Today’s Bookish Weapon is from Ray Dalio’s book, Principles. It is arguably one of the best business books in print. Dalio’s biography is stunning. A billionaire investor and hedge fund manager. He knows how to make anything more successful. I am going to look at his take on making decisions, but I highly recommend you read the whole book.
Decisions – Broadly Speaking
So you need to make a decision about something. Something important. How do you ego about it from Dalio’s perspective. He says, “Know that coming up with the right questions and asking other smart people what they think is as important as having all the answers.”
So ask some smart people what they think. Get someone else’s perspective. This is always good advice.
There is a two step process second for making decisions says Ray. First take in all the information especially apposing views. Second, decide!
He says that, “You are looking for the best answer not simply the best answer you can come up with yourself.” Find people that have been successful over time and ask them.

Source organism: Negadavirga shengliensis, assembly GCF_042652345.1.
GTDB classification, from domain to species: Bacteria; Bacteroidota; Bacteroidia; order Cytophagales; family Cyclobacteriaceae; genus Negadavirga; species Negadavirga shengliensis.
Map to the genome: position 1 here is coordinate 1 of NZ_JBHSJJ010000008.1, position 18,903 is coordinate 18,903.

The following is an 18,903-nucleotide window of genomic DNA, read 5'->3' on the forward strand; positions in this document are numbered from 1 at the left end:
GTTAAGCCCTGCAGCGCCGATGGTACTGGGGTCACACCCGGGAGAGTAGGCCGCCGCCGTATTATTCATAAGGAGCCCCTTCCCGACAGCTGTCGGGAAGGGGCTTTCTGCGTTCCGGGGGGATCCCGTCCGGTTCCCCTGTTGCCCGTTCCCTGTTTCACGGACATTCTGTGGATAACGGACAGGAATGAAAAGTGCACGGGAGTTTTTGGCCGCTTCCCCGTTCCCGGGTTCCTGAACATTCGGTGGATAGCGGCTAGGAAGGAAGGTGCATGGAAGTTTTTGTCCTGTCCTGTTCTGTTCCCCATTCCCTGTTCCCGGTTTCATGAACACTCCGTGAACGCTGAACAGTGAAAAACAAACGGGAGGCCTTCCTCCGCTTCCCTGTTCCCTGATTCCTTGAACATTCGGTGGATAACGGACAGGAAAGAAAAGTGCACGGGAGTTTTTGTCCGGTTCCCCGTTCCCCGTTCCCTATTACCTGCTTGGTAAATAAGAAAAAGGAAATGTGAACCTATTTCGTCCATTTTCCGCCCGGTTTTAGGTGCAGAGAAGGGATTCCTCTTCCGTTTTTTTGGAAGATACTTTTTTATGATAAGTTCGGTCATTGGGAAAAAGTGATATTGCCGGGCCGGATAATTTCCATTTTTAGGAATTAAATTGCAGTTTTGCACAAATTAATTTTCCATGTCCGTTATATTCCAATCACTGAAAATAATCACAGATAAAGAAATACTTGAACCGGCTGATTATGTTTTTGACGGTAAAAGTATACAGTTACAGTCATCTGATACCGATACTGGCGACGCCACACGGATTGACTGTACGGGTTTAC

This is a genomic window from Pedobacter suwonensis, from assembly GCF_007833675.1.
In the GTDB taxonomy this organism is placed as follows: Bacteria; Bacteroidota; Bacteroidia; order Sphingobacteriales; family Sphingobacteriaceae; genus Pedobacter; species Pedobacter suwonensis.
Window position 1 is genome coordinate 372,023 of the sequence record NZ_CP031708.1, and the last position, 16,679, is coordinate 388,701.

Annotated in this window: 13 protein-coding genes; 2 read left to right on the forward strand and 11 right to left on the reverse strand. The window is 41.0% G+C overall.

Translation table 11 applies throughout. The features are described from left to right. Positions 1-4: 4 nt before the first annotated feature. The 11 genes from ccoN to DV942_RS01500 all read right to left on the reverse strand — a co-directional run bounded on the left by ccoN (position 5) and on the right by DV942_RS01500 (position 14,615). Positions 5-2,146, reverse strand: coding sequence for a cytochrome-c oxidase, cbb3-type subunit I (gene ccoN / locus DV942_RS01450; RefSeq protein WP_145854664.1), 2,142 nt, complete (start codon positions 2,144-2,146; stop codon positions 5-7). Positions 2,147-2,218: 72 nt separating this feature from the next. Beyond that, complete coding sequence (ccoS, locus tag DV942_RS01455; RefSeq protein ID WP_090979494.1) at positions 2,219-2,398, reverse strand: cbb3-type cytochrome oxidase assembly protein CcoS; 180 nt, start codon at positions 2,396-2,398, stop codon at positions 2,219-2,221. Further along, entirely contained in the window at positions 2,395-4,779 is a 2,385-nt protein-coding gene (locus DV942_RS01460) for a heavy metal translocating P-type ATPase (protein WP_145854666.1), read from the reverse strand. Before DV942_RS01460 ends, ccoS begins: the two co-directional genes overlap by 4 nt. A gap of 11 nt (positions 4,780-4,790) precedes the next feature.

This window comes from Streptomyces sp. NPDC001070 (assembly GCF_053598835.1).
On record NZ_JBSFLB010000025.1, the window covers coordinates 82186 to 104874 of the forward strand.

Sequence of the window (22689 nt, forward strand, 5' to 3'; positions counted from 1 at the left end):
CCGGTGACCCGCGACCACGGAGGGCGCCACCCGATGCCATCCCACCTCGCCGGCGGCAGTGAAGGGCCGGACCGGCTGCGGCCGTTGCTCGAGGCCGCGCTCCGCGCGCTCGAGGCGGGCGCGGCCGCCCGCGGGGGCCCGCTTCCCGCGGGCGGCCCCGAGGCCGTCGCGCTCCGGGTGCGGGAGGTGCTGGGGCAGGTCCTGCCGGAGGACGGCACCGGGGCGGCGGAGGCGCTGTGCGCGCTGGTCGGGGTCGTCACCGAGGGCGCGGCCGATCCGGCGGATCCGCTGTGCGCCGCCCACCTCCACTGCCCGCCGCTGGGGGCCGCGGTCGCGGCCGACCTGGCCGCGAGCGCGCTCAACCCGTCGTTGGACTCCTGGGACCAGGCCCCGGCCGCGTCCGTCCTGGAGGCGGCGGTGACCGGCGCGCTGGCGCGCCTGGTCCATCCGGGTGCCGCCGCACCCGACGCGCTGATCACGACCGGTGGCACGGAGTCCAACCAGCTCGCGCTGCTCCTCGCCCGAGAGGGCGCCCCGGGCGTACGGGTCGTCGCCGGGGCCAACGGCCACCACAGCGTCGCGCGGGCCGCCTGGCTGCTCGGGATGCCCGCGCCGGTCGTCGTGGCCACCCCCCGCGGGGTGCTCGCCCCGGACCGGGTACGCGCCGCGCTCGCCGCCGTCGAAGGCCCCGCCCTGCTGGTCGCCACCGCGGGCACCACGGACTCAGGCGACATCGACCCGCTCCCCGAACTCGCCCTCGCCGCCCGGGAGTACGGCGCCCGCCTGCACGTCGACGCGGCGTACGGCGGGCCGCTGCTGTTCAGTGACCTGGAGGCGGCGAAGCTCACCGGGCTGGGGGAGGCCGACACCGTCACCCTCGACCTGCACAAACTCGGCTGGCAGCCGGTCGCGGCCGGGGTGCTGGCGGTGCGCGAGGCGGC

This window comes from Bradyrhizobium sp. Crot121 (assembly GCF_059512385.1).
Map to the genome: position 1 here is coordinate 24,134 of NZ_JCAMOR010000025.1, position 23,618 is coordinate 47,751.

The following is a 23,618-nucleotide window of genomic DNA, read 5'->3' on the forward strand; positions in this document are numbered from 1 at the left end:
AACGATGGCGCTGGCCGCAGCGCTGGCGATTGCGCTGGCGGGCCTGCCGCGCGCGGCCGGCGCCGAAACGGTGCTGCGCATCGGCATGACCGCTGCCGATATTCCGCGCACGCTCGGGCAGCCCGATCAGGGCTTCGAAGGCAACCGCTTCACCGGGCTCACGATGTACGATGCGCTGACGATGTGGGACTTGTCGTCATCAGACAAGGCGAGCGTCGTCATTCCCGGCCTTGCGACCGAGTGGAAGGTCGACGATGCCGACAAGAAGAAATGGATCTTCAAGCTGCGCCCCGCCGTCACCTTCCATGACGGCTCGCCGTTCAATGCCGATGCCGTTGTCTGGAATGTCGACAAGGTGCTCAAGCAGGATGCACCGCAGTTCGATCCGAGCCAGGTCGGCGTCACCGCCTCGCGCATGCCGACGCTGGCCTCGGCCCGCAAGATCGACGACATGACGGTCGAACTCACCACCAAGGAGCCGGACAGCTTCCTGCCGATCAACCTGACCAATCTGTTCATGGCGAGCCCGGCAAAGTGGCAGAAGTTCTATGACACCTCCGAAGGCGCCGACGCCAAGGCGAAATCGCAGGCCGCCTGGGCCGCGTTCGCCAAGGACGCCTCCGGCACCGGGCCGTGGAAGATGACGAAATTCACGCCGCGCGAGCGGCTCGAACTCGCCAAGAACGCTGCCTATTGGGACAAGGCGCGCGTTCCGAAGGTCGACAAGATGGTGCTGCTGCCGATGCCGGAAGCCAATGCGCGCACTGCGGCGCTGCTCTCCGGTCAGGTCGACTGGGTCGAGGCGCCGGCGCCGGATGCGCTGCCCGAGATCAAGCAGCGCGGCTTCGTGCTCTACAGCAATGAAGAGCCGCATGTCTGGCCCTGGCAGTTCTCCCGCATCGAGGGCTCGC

Always plan for worse case scenarios as much as possible. The old 2 is one and 1 is none.
Upper Level and Lower Level
You need to understand what level your conversation is on. If it is about a sub-point then that is a lower level conversation. If it is a main point, that is upper level, and he says, “decisions need to be made at the appropriate level, but they should also be across levels.”
He slices it for sure. He is very detailed in his decision making. He says that most people focus on the lower level points and make decisions based on them and those decisions are inferior.
Bets and Probability
“Make your decisions as expected value calculations. Think of every decision as a bet. Reward times probability of occurring is greater than penalty times probability of occurring.” The book gets into more detail so read it.
He also points out that it is “Not always best to bet on what’s more probable. The best choices are ones that have more pros than cons, not the ones that have no cons.”
Have you considered all the consequences of your decision? Dalio says you must consider second and third level consequences. So look at how this decision will impact you in three years. Who will it impact and what will be the consequences for them in three, five, the years. Go deep! Most people only look at first level consequences, so don’t be like most people.